feed the refugees, the Chronicle's cor
respondent says the supply of food for
immediate needs has been exhausted
and the non-combatants are asking aid
BULLION ROBBER FAILS
LOSE S1ASKSO MAI ATTEMPTS TO
HOLD VP DREDGE.
Capture Is Made by Crew at Hammom-
too, Cal-, After Desperate
MARYSVILLE, Cal, Nov. 30. (Spe-
The dispatch in part cial.) A futile attempt was made by
lone raaskea rooDer snortiy alter
'The American Commission have ex-1 midnight this morning to rob the gold
hausted the Immediate sources of food I dredge No. 11, of the Yuba Consoli-
suppiies. ine cannot ootain iooq in d t d Gold Mimng Company at Ham
Holland or in England for immediate " , . . 7 ,,. . in - (
MONTEVIDEO, Uruguay. Nov. 30.
Interruption of British shipping and
the outfitting of German merchant
ships with supplies were accepted here
as confirmatory of the reports of the
approach of the German fleet, which
is believed to be Off the mouth of the
River Plata in the South Atlantic
It alBo is rumored that a powerful
British fleet is nearby.
The German steamer Patagonia is
being loaded here with provisions, the
Sierra Cordoba with coal and the Mera
with coal and water. It Is believed
the supplies are to be taken to the
Sailings of British steamers from
Montevideo and the Brazilian port of
Santos have been suspended.
Marine records show that the Sierra
Cordoba was at Montevideo November
22. The Mera reached that port Sep
tember 8, since which time there has
ben no report from her.
The latest record of tha Patagonia is
her arrival October 23 at Teneriffe,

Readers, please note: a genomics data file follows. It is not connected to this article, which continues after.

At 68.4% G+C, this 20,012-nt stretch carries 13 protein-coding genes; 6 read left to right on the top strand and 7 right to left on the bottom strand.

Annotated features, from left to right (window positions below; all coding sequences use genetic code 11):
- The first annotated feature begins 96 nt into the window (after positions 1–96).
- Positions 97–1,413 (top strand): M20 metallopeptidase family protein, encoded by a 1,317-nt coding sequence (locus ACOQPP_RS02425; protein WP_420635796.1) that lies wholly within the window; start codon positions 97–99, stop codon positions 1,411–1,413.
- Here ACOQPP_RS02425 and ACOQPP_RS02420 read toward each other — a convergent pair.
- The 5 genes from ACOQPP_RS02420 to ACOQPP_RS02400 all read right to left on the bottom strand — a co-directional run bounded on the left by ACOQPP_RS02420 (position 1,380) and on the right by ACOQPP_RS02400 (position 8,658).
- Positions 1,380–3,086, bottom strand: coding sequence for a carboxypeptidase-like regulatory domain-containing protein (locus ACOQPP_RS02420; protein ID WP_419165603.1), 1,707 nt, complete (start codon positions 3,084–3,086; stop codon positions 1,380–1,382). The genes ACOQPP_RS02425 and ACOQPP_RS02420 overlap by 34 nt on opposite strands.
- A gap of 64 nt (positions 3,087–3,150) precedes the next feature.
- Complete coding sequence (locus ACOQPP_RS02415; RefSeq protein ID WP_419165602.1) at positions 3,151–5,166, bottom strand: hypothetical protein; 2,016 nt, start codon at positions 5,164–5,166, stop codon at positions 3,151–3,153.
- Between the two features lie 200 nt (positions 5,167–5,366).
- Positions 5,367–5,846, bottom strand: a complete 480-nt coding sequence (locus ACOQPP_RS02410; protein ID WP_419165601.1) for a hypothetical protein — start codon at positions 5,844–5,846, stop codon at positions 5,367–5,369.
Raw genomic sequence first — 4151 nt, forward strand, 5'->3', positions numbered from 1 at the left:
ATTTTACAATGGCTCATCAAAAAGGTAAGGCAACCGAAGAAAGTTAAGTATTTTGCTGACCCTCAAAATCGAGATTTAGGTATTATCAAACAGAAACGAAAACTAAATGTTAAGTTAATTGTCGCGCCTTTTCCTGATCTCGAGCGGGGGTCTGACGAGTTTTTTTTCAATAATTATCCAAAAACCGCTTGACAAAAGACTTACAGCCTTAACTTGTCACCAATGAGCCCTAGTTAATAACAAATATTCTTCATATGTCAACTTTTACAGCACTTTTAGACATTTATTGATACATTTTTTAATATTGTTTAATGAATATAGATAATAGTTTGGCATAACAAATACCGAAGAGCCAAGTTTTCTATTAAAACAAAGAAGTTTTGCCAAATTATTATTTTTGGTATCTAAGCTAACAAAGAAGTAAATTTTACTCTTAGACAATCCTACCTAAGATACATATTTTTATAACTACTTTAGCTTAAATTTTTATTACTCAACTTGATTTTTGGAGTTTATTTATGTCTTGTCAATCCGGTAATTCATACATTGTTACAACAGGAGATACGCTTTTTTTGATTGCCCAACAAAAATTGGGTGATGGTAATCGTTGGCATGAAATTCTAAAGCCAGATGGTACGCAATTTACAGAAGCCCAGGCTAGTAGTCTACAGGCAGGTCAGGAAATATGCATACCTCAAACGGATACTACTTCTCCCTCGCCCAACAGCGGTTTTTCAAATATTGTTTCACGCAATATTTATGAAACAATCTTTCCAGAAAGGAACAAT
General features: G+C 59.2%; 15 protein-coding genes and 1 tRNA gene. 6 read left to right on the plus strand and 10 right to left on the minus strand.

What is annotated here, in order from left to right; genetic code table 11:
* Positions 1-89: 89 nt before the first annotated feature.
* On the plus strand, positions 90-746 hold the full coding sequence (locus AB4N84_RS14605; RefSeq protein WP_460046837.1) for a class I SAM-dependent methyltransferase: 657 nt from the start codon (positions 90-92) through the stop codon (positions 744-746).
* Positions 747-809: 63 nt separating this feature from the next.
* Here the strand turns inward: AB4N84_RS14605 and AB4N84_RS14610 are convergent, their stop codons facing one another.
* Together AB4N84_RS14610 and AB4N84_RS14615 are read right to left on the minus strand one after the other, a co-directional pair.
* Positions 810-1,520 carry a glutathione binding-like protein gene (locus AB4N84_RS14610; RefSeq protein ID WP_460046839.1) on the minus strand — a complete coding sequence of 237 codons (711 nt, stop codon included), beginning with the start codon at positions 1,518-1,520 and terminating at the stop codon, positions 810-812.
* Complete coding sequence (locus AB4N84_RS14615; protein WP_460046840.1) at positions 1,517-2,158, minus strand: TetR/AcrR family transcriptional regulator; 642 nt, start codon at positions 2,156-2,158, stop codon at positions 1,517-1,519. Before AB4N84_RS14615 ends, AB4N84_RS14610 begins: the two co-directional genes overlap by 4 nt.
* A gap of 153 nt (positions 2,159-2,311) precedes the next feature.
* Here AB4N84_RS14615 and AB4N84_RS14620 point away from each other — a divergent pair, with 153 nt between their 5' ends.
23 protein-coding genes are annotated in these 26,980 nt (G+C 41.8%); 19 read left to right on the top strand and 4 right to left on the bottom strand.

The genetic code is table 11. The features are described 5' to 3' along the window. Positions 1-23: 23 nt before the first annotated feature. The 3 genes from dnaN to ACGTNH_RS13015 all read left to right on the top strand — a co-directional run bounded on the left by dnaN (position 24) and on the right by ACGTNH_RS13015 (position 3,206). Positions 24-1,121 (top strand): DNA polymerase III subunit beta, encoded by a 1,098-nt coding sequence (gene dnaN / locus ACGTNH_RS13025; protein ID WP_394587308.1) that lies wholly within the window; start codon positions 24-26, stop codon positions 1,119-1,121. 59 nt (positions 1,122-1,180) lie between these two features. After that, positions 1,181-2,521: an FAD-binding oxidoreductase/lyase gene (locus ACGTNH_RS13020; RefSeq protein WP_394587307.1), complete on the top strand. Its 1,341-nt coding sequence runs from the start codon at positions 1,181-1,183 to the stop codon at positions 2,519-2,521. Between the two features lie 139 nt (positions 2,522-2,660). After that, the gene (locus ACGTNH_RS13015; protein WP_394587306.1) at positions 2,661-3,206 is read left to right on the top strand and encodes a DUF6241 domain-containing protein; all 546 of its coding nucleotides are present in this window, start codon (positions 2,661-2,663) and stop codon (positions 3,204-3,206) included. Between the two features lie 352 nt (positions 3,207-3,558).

BUENOS AIRES, Argentina, Nov. SO.
Neither the French nor British lega
tion here has any information to con
firm reports tha'.the German squad
ron that recently was operating in the
South Pacific has entered the Atlantic,
but private dispatches from Monte
video insist . there is good reason to
credit the reports.
Reports that the German squadron
had succeded in making its way to the
Atlantic have been current for two
days. Under date of November 28
Montevideo reported that the German
squadron had been sighted 600 miles
north of Punta Pilar, Brazil, bearing
WARSHIPS SELJEXCE WIRELESS
British Craft In Atlantic Cut In and
Jam Commercial Service.
NEW YORK, Nov. S3. At least 12
British warships are now patrolling the
Atlantic between New York and the
Panama Canal, keeping close check on
all forms of shipping, according to
wireless operators on the steamship
Ancon, which arrived today from Cris
tobal. The wireless activity of these
vessels, the operators said. Is causing
great inconvenience to the commercial
work of American vessels, as the high
powered waves of the men-of-war are
heard continually in utter disregard of
"These warships," the Ancon's oper
ator said, "pay no attention to the
rules ' governing wireless operations.
With their high-power apparatus they